2.1. Neuronal Support

At the macrostructural level, astrocytes help form a functional glial network that extends from the ependyma to the pial surface via gap junctions [10][11][10,11]. The perivascular feet of astrocytes associate with the parenchymal basal lamina to form a plexus called the glia limitans. This thin, but dense, structure surrounds the pia mater, subpial space, and perivascular spaces, and plays an essential role in controlling the movement of substances from the blood or cerebrospinal fluid (CSF) into the brain parenchyma, where neurons are located [12].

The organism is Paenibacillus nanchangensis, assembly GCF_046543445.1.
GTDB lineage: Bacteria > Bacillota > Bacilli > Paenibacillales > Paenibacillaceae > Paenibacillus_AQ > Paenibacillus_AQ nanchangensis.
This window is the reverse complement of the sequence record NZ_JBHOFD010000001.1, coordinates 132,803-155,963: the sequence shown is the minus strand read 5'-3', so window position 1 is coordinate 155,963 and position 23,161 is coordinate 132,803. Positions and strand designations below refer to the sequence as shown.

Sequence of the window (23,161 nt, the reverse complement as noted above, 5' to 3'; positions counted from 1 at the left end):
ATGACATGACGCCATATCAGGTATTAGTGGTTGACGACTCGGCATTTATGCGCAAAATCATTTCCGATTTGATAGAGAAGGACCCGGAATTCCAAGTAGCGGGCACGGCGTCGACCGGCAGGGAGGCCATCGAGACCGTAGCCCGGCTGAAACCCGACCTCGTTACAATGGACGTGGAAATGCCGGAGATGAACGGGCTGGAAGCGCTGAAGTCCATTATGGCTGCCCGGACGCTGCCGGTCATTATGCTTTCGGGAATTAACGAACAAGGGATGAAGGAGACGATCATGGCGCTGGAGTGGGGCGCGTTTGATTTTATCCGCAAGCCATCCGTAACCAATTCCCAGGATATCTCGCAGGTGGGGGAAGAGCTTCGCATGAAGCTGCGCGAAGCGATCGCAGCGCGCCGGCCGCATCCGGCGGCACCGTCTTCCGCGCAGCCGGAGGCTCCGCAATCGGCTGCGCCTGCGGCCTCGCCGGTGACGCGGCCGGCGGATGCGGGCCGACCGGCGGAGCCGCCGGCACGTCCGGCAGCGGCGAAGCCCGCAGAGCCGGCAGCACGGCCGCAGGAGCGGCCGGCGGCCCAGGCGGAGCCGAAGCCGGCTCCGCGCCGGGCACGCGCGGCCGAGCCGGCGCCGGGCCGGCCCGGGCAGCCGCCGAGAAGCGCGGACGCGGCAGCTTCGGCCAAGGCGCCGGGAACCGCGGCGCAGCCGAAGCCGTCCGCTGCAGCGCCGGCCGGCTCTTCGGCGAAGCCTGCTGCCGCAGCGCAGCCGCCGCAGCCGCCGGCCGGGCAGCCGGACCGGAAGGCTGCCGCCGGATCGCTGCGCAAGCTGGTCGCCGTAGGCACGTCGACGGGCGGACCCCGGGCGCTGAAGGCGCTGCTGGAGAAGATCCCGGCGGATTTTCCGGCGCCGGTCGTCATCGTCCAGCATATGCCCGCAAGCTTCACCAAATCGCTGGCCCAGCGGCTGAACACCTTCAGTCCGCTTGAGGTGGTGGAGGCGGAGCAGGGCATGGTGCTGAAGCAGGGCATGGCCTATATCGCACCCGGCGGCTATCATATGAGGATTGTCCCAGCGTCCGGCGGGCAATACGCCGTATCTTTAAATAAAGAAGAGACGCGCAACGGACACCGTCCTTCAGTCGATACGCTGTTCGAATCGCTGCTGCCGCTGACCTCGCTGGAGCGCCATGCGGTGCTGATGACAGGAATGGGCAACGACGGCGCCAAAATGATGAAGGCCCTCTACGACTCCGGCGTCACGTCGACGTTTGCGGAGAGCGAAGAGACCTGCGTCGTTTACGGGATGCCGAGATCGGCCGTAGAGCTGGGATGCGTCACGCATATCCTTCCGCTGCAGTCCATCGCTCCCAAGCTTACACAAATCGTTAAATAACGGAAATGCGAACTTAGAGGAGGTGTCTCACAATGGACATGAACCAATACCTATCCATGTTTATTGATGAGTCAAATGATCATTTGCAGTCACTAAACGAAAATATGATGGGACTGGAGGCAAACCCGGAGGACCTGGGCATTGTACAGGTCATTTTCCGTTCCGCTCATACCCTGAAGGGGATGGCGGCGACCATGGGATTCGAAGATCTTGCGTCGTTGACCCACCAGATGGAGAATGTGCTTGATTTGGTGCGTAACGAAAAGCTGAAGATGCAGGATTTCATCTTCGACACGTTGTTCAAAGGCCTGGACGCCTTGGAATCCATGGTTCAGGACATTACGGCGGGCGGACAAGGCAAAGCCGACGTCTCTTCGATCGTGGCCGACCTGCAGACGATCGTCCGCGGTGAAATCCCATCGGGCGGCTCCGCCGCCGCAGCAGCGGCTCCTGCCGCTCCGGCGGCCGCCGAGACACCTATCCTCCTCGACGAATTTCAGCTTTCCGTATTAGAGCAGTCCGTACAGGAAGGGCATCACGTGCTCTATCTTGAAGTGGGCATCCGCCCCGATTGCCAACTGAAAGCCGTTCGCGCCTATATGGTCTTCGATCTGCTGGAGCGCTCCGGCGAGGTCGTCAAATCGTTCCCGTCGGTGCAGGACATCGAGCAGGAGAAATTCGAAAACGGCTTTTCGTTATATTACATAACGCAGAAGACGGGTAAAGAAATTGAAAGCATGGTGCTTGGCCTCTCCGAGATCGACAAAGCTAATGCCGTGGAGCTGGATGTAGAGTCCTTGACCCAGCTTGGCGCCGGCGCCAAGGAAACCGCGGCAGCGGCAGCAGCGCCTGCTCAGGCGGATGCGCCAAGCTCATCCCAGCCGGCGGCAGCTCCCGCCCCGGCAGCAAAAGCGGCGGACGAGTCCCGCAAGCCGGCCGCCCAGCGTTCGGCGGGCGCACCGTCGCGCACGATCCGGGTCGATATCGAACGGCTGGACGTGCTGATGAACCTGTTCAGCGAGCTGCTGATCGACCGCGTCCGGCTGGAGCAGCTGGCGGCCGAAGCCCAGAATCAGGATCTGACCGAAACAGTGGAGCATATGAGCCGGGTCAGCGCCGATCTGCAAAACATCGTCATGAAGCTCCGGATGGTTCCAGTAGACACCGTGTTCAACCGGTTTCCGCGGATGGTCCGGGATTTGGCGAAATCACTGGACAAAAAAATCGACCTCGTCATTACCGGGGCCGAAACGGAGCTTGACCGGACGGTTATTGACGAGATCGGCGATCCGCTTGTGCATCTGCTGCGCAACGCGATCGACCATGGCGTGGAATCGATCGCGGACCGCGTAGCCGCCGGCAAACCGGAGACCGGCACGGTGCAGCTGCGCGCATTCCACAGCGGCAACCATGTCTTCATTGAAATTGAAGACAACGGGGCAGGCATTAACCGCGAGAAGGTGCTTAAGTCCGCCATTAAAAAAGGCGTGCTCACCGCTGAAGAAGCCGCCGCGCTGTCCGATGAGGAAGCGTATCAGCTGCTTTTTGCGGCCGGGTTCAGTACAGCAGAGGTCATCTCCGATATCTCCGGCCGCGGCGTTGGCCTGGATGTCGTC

In addition to their role in barrier function, astrocytes maintain the optimal conditions required for neurotransmission within the cerebral microenvironment. To transmit a signal, neurotransmitters are released from an axon terminal into the synaptic cleft, where they interact with post-synaptic receptors. Ending the transmission requires neurotransmitter uptake from the synaptic cleft by neurons and astrocytes. While neurons primarily uptake the inhibitory transmitter, gamma-amino butyric acid (GABA), astrocytes are responsible for the uptake and metabolism of the excitatory amino acid, glutamate [13][14][15][13,14,15]. Additionally, the propagation of nerve impulses involves cellular depolarization, which causes local extracellular changes in ion concentration. Astrocytes contain ion channels, enzymes, and receptors that enable them to modify extracellular ion concentrations and pH following depolarization to restore the surrounding milieu to its resting state [16][17][18][19][16,17,18,19]. Astrocytes are also critical in removing harmful metabolites and waste products from the brain. They can directly metabolize some soluble waste products, such as ammonia; alternatively, they collect and shuttle unwanted metabolites and soluble proteins, such as amyloid beta (Aβ) to the vasculature for elimination via the glymphatic system [15][20][21][15,20,21].